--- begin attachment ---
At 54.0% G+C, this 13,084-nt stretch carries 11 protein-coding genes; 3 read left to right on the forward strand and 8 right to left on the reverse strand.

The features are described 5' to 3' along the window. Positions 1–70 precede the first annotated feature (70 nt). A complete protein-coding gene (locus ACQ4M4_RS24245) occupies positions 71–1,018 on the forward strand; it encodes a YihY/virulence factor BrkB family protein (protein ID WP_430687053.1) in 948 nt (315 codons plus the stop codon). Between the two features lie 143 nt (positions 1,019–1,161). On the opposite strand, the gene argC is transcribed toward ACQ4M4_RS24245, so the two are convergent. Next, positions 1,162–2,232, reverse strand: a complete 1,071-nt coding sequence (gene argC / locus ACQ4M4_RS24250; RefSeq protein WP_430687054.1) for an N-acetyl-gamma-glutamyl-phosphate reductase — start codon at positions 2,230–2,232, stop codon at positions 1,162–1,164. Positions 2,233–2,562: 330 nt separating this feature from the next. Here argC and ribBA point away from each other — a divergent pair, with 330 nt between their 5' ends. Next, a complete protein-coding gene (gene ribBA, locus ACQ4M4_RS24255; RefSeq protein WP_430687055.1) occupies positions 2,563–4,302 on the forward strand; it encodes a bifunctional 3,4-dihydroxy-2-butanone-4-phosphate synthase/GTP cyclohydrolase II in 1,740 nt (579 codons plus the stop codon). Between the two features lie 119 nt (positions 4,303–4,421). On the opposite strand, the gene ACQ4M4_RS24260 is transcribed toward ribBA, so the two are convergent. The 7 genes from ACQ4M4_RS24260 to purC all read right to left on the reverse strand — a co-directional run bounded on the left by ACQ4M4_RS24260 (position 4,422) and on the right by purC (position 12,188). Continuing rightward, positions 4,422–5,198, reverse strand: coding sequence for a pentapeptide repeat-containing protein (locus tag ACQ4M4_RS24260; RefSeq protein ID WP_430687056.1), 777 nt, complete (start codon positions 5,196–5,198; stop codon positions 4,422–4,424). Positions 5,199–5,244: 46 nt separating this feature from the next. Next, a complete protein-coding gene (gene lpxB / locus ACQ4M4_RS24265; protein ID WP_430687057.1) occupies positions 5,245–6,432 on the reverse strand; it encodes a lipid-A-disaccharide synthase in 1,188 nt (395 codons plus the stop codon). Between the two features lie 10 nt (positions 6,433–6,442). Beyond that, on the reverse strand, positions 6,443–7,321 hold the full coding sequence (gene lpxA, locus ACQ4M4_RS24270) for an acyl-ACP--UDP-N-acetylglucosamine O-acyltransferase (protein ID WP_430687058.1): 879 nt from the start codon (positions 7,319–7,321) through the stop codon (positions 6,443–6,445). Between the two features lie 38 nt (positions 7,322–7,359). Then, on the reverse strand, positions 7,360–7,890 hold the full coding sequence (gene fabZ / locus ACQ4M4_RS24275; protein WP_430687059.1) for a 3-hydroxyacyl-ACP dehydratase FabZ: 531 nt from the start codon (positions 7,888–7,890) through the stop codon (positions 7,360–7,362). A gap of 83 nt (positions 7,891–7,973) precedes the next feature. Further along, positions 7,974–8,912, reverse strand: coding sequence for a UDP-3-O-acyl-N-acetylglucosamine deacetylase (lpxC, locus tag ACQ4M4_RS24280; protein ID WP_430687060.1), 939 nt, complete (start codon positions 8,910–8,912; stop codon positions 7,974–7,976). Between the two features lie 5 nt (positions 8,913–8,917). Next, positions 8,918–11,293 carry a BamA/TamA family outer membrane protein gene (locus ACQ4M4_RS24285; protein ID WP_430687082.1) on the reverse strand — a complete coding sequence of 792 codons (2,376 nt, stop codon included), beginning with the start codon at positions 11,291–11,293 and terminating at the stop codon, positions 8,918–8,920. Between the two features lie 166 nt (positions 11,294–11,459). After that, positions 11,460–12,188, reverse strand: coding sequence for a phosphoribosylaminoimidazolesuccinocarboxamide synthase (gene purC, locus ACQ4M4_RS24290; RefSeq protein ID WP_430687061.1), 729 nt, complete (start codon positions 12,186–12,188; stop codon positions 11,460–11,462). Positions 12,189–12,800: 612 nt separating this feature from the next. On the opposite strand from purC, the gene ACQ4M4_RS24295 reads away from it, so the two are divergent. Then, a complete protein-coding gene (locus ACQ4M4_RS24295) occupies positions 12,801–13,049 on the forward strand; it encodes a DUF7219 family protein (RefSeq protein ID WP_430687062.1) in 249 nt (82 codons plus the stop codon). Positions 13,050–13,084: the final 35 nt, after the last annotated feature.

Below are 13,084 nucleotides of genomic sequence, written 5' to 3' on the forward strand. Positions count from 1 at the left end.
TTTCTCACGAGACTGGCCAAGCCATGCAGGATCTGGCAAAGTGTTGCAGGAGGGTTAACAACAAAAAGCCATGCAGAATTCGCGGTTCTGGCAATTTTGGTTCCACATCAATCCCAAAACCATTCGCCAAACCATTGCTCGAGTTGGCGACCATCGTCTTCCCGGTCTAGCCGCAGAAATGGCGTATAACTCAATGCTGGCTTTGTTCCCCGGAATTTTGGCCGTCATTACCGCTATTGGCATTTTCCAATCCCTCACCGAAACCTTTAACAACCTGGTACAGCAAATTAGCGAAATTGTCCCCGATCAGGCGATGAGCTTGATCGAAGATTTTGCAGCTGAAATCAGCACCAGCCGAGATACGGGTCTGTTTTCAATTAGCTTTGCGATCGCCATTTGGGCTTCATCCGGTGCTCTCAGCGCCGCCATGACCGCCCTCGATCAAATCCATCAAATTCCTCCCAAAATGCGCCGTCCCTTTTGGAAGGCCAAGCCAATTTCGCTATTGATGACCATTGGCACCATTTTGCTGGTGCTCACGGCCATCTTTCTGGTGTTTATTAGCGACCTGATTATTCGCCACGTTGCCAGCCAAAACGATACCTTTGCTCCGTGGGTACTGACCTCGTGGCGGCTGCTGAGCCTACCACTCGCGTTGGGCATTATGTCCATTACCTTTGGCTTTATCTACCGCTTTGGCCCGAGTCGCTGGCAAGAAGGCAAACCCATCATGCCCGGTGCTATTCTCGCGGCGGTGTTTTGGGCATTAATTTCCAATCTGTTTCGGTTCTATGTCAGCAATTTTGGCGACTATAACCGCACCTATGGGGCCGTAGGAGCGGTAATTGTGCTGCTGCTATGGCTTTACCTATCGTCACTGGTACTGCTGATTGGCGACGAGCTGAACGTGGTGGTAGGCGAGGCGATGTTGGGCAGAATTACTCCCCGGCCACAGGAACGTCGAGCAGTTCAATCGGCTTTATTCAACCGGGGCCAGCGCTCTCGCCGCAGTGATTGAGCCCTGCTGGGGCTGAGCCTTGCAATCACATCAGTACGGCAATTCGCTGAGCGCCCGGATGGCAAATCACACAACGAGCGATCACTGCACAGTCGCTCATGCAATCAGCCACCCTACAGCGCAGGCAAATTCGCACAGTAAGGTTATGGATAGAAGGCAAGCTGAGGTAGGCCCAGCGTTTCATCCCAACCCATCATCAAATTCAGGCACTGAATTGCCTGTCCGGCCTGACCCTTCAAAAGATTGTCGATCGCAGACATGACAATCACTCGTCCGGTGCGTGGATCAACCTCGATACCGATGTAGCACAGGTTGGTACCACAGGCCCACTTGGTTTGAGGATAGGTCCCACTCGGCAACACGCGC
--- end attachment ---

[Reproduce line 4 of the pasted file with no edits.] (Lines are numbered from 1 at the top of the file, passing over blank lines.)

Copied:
TTTCTCACGAGACTGGCCAAGCCATGCAGGATCTGGCAAAGTGTTGCAGGAGGGTTAACAACAAAAAGCCATGCAGAATTCGCGGTTCTGGCAATTTTGGTTCCACATCAATCCCAAAACCATTCGCCAAACCATTGCTCGAGTTGGCGACCATCGTCTTCCCGGTCTAGCCGCAGAAATGGCGTATAACTCAATGCTGGCTTTGTTCCCCGGAATTTTGGCCGTCATTACCGCTATTGGCATTTTCCAATCCCTCACCGAAACCTTTAACAACCTGGTACAGCAAATTAGCGAAATTGTCCCCGATCAGGCGATGAGCTTGATCGAAGATTTTGCAGCTGAAATCAGCACCAGCCGAGATACGGGTCTGTTTTCAATTAGCTTTGCGATCGCCATTTGGGCTTCATCCGGTGCTCTCAGCGCCGCCATGACCGCCCTCGATCAAATCCATCAAATTCCTCCCAAAATGCGCCGTCCCTTTTGGAAGGCCAAGCCAATTTCGCTATTGATGACCATTGGCACCATTTTGCTGGTGCTCACGGCCATCTTTCTGGTGTTTATTAGCGACCTGATTATTCGCCACGTTGCCAGCCAAAACGATACCTTTGCTCCGTGGGTACTGACCTCGTGGCGGCTGCTGAGCCTACCACTCGCGTTGGGCATTATGTCCATTACCTTTGGCTTTATCTACCGCTTTGGCCCGAGTCGCTGGCAAGAAGGCAAACCCATCATGCCCGGTGCTATTCTCGCGGCGGTGTTTTGGGCATTAATTTCCAATCTGTTTCGGTTCTATGTCAGCAATTTTGGCGACTATAACCGCACCTATGGGGCCGTAGGAGCGGTAATTGTGCTGCTGCTATGGCTTTACCTATCGTCACTGGTACTGCTGATTGGCGACGAGCTGAACGTGGTGGTAGGCGAGGCGATGTTGGGCAGAATTACTCCCCGGCCACAGGAACGTCGAGCAGTTCAATCGGCTTTATTCAACCGGGGCCAGCGCTCTCGCCGCAGTGATTGAGCCCTGCTGGGGCTGAGCCTTGCAATCACATCAGTACGGCAATTCGCTGAGCGCCCGGATGGCAAATCACACAACGAGCGATCACTGCACAGTCGCTCATGCAATCAGCCACCCTACAGCGCAGGCAAATTCGCACAGTAAGGTTATGGATAGAAGGCAAGCTGAGGTAGGCCCAGCGTTTCATCCCAACCCATCATCAAATTCAGGCACTGAATTGCCTGTCCGGCCTGACCCTTCAAAAGATTGTCGATCGCAGACATGACAATCACTCGTCCGGTGCGTGGATCAACCTCGATACCGATGTAGCACAGGTTGGTACCACAGGCCCACTTGGTTTGAGGATAGGTCCCACTCGGCAACACGCGC